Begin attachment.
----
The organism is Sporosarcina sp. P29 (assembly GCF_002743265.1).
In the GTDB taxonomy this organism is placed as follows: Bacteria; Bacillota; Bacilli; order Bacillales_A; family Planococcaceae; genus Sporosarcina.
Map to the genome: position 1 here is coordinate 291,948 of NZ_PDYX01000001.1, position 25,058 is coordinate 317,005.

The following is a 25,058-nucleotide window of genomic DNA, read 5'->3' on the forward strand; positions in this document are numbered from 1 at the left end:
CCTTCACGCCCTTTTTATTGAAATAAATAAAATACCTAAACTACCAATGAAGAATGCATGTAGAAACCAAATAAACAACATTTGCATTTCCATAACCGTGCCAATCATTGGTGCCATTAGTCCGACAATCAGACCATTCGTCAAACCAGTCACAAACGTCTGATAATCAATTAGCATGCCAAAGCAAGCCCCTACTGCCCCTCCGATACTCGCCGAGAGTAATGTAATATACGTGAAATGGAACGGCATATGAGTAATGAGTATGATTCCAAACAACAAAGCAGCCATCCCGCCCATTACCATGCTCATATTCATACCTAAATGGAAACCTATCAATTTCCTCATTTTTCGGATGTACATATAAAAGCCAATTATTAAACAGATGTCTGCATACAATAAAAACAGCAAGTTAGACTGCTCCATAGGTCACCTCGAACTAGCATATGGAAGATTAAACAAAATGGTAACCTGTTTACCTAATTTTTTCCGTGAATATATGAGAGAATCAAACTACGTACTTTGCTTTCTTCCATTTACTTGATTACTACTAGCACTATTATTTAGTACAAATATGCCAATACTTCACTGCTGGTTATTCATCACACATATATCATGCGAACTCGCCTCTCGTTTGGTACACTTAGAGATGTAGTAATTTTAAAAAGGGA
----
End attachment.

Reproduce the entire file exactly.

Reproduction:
The organism is Sporosarcina sp. P29 (assembly GCF_002743265.1).
In the GTDB taxonomy this organism is placed as follows: Bacteria; Bacillota; Bacilli; order Bacillales_A; family Planococcaceae; genus Sporosarcina.
Map to the genome: position 1 here is coordinate 291,948 of NZ_PDYX01000001.1, position 25,058 is coordinate 317,005.

The following is a 25,058-nucleotide window of genomic DNA, read 5'->3' on the forward strand; positions in this document are numbered from 1 at the left end:
CCTTCACGCCCTTTTTATTGAAATAAATAAAATACCTAAACTACCAATGAAGAATGCATGTAGAAACCAAATAAACAACATTTGCATTTCCATAACCGTGCCAATCATTGGTGCCATTAGTCCGACAATCAGACCATTCGTCAAACCAGTCACAAACGTCTGATAATCAATTAGCATGCCAAAGCAAGCCCCTACTGCCCCTCCGATACTCGCCGAGAGTAATGTAATATACGTGAAATGGAACGGCATATGAGTAATGAGTATGATTCCAAACAACAAAGCAGCCATCCCGCCCATTACCATGCTCATATTCATACCTAAATGGAAACCTATCAATTTCCTCATTTTTCGGATGTACATATAAAAGCCAATTATTAAACAGATGTCTGCATACAATAAAAACAGCAAGTTAGACTGCTCCATAGGTCACCTCGAACTAGCATATGGAAGATTAAACAAAATGGTAACCTGTTTACCTAATTTTTTCCGTGAATATATGAGAGAATCAAACTACGTACTTTGCTTTCTTCCATTTACTTGATTACTACTAGCACTATTATTTAGTACAAATATGCCAATACTTCACTGCTGGTTATTCATCACACATATATCATGCGAACTCGCCTCTCGTTTGGTACACTTAGAGATGTAGTAATTTTAAAAAGGGA